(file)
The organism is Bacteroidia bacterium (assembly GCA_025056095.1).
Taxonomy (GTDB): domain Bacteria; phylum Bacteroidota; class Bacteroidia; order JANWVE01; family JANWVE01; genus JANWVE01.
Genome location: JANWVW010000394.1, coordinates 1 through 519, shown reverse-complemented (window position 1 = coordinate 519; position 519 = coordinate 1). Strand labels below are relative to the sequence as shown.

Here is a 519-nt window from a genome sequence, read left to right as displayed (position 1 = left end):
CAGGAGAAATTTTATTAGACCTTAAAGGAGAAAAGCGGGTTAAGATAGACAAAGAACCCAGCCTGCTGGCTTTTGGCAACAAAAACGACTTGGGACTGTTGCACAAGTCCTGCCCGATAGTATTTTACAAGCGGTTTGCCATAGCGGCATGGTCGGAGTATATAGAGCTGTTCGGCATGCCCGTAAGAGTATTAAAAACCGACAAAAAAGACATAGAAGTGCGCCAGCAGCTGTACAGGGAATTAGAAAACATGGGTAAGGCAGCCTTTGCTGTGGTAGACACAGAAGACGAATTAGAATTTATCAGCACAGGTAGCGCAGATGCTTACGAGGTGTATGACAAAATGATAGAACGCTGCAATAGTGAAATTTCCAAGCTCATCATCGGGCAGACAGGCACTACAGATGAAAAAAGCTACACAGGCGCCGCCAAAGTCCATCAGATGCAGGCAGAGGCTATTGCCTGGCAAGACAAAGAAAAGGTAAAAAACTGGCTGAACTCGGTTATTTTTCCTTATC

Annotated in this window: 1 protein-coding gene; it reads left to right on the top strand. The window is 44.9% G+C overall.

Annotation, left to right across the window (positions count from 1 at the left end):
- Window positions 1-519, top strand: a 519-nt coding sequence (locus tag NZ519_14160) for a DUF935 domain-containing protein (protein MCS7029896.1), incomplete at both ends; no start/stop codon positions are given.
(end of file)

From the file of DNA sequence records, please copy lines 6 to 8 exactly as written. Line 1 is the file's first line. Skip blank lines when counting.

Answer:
Annotated in this window: 1 protein-coding gene; it reads left to right on the top strand. The window is 44.9% G+C overall.

Annotation, left to right across the window (positions count from 1 at the left end):
- Window positions 1-519, top strand: a 519-nt coding sequence (locus tag NZ519_14160) for a DUF935 domain-containing protein (protein MCS7029896.1), incomplete at both ends; no start/stop codon positions are given.